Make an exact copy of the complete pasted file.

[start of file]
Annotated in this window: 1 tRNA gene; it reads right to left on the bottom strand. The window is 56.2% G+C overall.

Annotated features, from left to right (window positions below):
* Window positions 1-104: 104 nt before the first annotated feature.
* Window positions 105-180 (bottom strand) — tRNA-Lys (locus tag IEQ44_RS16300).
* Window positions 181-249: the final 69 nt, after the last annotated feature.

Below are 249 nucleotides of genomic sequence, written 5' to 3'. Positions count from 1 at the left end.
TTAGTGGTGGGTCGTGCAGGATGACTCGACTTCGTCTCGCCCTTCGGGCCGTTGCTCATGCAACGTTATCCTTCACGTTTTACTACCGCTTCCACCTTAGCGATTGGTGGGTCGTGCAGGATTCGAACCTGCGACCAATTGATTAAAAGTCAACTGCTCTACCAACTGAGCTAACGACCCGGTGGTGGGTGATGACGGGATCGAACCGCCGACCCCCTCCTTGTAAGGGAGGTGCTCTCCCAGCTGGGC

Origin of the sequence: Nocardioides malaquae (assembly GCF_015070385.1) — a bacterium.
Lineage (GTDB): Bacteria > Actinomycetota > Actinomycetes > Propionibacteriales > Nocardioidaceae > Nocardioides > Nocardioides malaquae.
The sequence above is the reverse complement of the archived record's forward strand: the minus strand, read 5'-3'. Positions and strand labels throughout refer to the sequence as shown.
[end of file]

Annotated in this window: 1 tRNA gene; it reads right to left on the bottom strand. The window is 56.2% G+C overall.

Annotated features, from left to right (window positions below):
* Window positions 1-104: 104 nt before the first annotated feature.
* Window positions 105-180 (bottom strand) — tRNA-Lys (locus tag IEQ44_RS16300).
* Window positions 181-249: the final 69 nt, after the last annotated feature.

Below are 249 nucleotides of genomic sequence, written 5' to 3'. Positions count from 1 at the left end.
TTAGTGGTGGGTCGTGCAGGATGACTCGACTTCGTCTCGCCCTTCGGGCCGTTGCTCATGCAACGTTATCCTTCACGTTTTACTACCGCTTCCACCTTAGCGATTGGTGGGTCGTGCAGGATTCGAACCTGCGACCAATTGATTAAAAGTCAACTGCTCTACCAACTGAGCTAACGACCCGGTGGTGGGTGATGACGGGATCGAACCGCCGACCCCCTCCTTGTAAGGGAGGTGCTCTCCCAGCTGGGC

Origin of the sequence: Nocardioides malaquae (assembly GCF_015070385.1) — a bacterium.
Lineage (GTDB): Bacteria > Actinomycetota > Actinomycetes > Propionibacteriales > Nocardioidaceae > Nocardioides > Nocardioides malaquae.
The sequence above is the reverse complement of the archived record's forward strand: the minus strand, read 5'-3'. Positions and strand labels throughout refer to the sequence as shown.